Dovefromabove


Latest posts by Dovefromabove

Staking dwarf fruit trees

Posted: 04/11/2017 at 08:56

As long as you get trees on a fairly dwarfing rootstock and look after them well they should be fine ... not the most dwarfing as they need a bit of oomph as you're going to be pruning them hard.


Check the varieties you're choosing ... for espalier apples and pears you need spur-bearing varieties, not tip bearing.


Stone fruits like cherries, apricots etc need to be fan trained not espaliered.  


https://www.orangepippintrees.co.uk/articles/fruit-tree-fans-and-espaliers 


Or for the apples and pears you could consider growing them as cordons.


https://www.rhs.org.uk/advice/profile?PID=87 

Last edited: 04 November 2017 08:57:28

Taking care of container grasses

Posted: 04/11/2017 at 08:50

Are the brown wispy bits on the end the seedheads ... they look amazing when the low winter sun shines through them, and even better if we get some frosts and they're covered with glistening ice crystals ... I'd leave them be until the spring 

Last edited: 04 November 2017 08:51:17

plant revival

Posted: 04/11/2017 at 08:48

Even if you had been, it's very hard to kill mint 

Hello Forkers . November 2017

Posted: 04/11/2017 at 08:47
Busy-Lizzie says:

Morning all.
Don't tempt me, Dove, still on a diet. But we are going to Norfolk on the 21st so I expect the dit will be thrown out of the window!


See original post

 They don't call us Norfolk Dumplings for nothing BL 

Hello Forkers . November 2017

Posted: 04/11/2017 at 08:46

It's ok Pauline ... I'll eat your bacon ... you eat my cakes and desserts ... it's a deal 

plant revival

Posted: 04/11/2017 at 08:42

They stop growing and die back for the winter. Just leave them be for now.


In the spring cut them back and repot , discarding the older centre of the plant and using the newer root runners that you'll find in the pot ... they'll grow nice and strong again next summer.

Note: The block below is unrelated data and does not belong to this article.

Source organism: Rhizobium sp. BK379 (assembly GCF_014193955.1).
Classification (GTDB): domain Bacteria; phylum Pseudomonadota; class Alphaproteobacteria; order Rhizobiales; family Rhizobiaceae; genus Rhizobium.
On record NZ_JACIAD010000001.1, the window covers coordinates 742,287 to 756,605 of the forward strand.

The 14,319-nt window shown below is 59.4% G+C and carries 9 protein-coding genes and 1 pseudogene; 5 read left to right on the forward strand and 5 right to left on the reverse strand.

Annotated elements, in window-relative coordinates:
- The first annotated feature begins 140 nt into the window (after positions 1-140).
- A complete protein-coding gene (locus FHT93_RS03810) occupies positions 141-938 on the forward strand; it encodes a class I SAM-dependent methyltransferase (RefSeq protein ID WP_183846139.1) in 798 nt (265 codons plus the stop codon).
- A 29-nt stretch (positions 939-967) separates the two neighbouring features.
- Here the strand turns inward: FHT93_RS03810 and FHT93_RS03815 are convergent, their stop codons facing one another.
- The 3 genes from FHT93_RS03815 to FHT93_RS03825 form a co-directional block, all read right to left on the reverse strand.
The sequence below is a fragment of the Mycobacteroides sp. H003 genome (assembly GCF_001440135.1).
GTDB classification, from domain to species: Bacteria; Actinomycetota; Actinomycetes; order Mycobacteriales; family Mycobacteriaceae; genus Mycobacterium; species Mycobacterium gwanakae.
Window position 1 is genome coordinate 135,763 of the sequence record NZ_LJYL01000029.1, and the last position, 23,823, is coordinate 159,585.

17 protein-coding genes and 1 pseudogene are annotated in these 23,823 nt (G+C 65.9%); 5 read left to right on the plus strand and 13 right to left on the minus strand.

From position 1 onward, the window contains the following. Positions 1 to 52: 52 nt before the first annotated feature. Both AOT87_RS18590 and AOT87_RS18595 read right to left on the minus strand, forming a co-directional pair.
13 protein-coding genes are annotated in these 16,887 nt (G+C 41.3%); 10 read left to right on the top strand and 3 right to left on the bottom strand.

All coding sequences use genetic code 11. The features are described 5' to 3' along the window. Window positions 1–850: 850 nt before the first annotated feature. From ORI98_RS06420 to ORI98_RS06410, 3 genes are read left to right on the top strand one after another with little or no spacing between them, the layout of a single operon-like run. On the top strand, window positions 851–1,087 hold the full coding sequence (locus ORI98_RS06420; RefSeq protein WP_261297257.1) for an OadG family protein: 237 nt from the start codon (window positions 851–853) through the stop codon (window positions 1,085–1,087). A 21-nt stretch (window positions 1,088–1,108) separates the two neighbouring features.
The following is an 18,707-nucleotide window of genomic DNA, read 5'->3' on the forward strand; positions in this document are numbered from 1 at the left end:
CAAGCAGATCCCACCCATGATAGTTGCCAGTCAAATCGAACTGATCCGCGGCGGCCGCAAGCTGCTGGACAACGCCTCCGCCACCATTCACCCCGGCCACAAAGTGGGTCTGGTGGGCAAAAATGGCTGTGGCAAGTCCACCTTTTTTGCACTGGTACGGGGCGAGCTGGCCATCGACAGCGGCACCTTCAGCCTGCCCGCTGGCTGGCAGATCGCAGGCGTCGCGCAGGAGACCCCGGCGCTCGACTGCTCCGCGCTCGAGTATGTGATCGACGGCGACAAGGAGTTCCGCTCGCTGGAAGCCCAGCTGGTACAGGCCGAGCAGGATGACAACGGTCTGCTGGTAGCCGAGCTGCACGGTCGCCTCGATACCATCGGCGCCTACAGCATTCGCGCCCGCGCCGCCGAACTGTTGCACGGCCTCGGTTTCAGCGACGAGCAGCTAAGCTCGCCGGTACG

If you want to try to get some going indoors for the winter you could divide a clump and pot a piece of root up and put it on a bright windowsill indoors and you may get some new growth ... although I'd have brought a pot indoors while it was still growing as it's easier to keep it going that way.  However it's worth trying. 

Last edited: 04 November 2017 08:44:04

Small aeoniums

Posted: 04/11/2017 at 08:39

Have you had a look on here https://debraleebaldwin.com/aeonium-photos-labeled-feel-free-to-use/ 


or is it possible that the ones you saw were simply Aeonium arboreum but growing in less than ideal conditions so the rosettes hadn't become as large?

Hello Forkers . November 2017

Posted: 04/11/2017 at 08:36


As it's Saturday we've got time for  a proper breakfast too


Get stuck in folks 

Last edited: 04 November 2017 08:36:37

Hello Forkers . November 2017

Posted: 04/11/2017 at 08:33

Here you are Fairy 


Plenty more where that came from for everyone so help yourselves ... plenty for we coffee drinkers too


SnakePlant

Posted: 04/11/2017 at 08:23

I've been growing these plants  in my home in the UK for over 50 years.


I find they need really bright light conditions but avoiding  scorching sunlight.  I give mine very little water in the winter ... perhaps one teacup full per 6 to 8 weeks.


In the summer I put mine outside for a few weeks and water them once a week if they've not been rained on and the compost is dry.  Then they come back indoors and get much less water. I hardly ever feed them ... perhaps a little Baby Bio for foliage plants once a year.


I find they are happiest when they are very crowded in the pot.  I don't divide them or pot them on until they are nearly bursting out of the pot.  This is one of mine 



My first thought with yours is that it has too little light and too much water.  

Last edited: 04 November 2017 08:24:18

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